- 6.Wang X-M, Walitt B, Saligan L, Tiwari AFY, Cheung CW, Zhang ZJ (2015) Chemobrain: a critical review and causal hypothesis of link between cytokines and epigenetic reprogramming associated with chemotherapy. Cytokine 72:86–96. https://doi.org/10.1016/j.cyto.2014.12.006 CrossRefPubMedPubMedCentralGoogle Scholar
- 14.Janelsins MC, Mustian KM, Palesh OG, Mohile SG, Peppone LJ, Sprod LK, Heckler CE, Roscoe JA et al (2012) Differential expression of cytokines in breast cancer patients receiving different chemotherapies: implications for cognitive impairment research. Support Care Cancer 20:831–839. https://doi.org/10.1007/s00520-011-1158-0 CrossRefPubMedGoogle Scholar
- 15.McDonald BC, Conroy SK, Ahles TA et al (2012) Alterations in brain activation during working memory processing associated with breast cancer and treatment: a prospective functional magnetic resonance imaging study. J Clin Oncol 30:2500–2508. https://doi.org/10.1200/JCO.2011.38.5674 CrossRefPubMedPubMedCentralGoogle Scholar
- 17.Dietrich J, Prust M, Kaiser J (2015) Chemotherapy, cognitive impairment and hippocampal toxicity. Neuroscience 309:224–232. https://doi.org/10.1016/j.neuroscience.2015.06.016 CrossRefPubMedGoogle Scholar
- 22.Aluise CD, Miriyala S, Noel T, Sultana R, Jungsuwadee P, Taylor TJ, Cai J, Pierce WM et al (2011) 2-Mercaptoethane sulfonate prevents doxorubicin-induced plasma protein oxidation and TNF-α release: implications for the reactive oxygen species-mediated mechanisms of chemobrain. Free Radic Biol Med 50:1630–1638. https://doi.org/10.1016/j.freeradbiomed.2011.03.009 CrossRefPubMedGoogle Scholar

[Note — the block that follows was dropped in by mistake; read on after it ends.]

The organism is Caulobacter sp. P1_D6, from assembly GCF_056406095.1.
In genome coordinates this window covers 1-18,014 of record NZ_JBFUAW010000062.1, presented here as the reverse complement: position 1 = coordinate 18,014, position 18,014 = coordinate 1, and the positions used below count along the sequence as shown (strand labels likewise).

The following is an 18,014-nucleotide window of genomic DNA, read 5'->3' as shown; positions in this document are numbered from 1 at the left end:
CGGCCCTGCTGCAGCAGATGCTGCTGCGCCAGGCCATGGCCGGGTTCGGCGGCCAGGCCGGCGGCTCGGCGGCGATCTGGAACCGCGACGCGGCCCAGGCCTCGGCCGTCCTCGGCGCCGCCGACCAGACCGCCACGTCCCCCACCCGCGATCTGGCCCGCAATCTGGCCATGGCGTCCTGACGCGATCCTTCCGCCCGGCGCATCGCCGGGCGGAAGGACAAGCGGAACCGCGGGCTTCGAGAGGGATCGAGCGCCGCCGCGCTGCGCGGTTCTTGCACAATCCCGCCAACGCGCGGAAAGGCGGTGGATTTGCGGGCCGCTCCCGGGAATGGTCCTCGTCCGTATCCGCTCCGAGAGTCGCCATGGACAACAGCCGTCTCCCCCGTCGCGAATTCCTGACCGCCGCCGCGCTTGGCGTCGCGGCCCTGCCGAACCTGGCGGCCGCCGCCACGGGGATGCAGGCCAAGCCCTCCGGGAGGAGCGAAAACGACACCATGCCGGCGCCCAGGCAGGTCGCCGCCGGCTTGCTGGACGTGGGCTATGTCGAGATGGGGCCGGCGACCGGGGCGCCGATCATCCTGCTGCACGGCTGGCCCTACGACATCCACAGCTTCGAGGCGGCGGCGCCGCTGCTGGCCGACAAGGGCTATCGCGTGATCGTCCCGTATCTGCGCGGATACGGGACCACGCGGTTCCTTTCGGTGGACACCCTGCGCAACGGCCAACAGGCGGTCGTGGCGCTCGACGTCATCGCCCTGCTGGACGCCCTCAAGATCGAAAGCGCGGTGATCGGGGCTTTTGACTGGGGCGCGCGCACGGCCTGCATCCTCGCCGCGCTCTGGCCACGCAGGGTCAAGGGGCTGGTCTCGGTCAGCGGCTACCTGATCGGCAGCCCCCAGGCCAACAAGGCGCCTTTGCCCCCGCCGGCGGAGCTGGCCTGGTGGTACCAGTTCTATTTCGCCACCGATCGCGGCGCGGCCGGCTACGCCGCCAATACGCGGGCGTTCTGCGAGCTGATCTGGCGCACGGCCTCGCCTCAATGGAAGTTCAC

- 26.Mishima E, Jinno D, Akiyama Y, Itoh K, Nankumo S, Shima H, Kikuchi K, Takeuchi Y et al (2015) Immuno-northern blotting: detection of RNA modifications by using antibodies against modified nucleosides. PLoS One 10:e0143756. https://doi.org/10.1371/journal.pone.0143756 CrossRefPubMedPubMedCentralGoogle Scholar
- 27.Brown T, Mackey K, Du T (2004) Analysis of RNA by northern and slot blot hybridization. Curr Protoc Mol Biol Chapter 4:4.9.1–4.9.19 https://doi.org/10.1002/0471142727.mb0409s67
- 30.Joshi G, Aluise CD, Cole MP, Sultana R, Pierce WM, Vore M, St Clair DK, Butterfield DA (2010) Alterations in brain antioxidant enzymes and redox proteomic identification of oxidized brain proteins induced by the anti-cancer drug adriamycin: implications for oxidative stress-mediated chemobrain. Neuroscience 166:796–807. https://doi.org/10.1016/j.neuroscience.2010.01.021 CrossRefPubMedPubMedCentralGoogle Scholar